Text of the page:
China’s Huatai Financial Holdings has big plans for a billion-dollar overseas push, said chief executive Levin Wang – it aims to overtake top players like Futu Holdings (FUTU.O) in the fast-growing market for Chinese retail investors trading offshore.
“We target to be the No.1 player in this market (offshore),” Wang said. “Overseas Chinese investors, no matter where they are, will be able to use our platform to easily buy stocks without any geographical restrictions.”
Traditionally focused on institutional business, last week Hong Kong-based Huatai Financial formally launched retail stock trading app “Zhangle Global”, aimed squarely at attracting the millions of Chinese investors living outside the mainland.
The number of rich Chinese – those with investable assets of more than 10 million yuan ($1.43 million) – was expected to reach 2.2 million by the end of 2019, according to a report by Bain Consulting and China Merchants Bank last September.
Huatai Financial’s push comes after parent Huatai Securities (601688.SS) – China’s third largest securities house – last year became the first Chinese firm to use the London-Shanghai stock connect mechanism, raising $1.7 billion. At least 60% of that will be used to develop international business and overseas expansion, according to the prospectus for the fund-raising.
“With the support from the group, we can make (investment) plans in a sluggish market where good assets have become less expensive,” he said, without specifying investment targets.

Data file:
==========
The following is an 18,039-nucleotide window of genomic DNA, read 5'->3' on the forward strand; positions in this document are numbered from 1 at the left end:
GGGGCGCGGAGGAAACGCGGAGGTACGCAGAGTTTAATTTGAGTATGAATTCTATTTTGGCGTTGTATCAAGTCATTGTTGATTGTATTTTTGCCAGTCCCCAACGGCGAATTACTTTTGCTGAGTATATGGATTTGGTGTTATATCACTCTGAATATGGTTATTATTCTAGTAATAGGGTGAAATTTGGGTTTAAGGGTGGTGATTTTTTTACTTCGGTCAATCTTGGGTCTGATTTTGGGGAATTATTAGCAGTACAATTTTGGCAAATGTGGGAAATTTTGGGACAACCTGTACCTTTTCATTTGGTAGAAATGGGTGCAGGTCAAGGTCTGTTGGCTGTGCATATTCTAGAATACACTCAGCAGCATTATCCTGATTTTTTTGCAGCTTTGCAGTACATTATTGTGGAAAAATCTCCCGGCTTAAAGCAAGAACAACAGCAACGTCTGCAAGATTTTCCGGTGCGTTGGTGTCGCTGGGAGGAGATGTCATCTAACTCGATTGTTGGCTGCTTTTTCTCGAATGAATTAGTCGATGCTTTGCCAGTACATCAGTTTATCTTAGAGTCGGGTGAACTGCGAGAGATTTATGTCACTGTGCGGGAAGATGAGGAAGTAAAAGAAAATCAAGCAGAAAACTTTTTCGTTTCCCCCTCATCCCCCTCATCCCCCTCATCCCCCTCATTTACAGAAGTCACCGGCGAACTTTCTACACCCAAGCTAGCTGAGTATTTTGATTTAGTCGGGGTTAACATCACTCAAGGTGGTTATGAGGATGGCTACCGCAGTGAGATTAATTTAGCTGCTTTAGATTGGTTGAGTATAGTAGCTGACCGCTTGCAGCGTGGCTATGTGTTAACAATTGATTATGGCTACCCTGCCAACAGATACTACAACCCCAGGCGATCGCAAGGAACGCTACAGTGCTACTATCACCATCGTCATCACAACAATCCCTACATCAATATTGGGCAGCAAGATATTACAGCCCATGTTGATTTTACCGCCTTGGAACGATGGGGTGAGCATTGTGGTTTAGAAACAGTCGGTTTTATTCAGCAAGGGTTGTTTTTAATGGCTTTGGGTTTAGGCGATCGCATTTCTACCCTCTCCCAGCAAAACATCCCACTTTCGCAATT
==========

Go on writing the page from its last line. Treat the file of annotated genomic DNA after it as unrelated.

“Zhangle Global” is Huatai Financial’s bet on attracting China’s growing affluent class to invest overseas, starting with trading stocks in Hong Kong and the United States. It aims to offer trading services for Singapore and British stocks early next year.
To be sure, the competition would present a formidable challenge to Huatai Financial’s goal: Backed by tech giant Tencent (0700.HK), Futu went public on Nasdaq last March and had over 800,000 registered clients as of the first quarter of 2020, up nearly 50% year-on-year. Its first-quarter trading volume hit nearly HK$600 billion ($77 billion), rocketing 166% year-on-year, according to filings.
While Chinese citizens are allowed to only exchange up to $50,000 in foreign currency each year, many executives and staff of overseas-listed firms already have wealth offshore – and are increasingly looking overseas to diversify their investments and hedge against weaker domestic growth.
The retail push is also part of a larger international effort, with Huatai Financial planning to build a footprint in Singapore in the next two years and aiming to double the share of its business to 20% of the group’s overall revenue by 2022, according to Wang.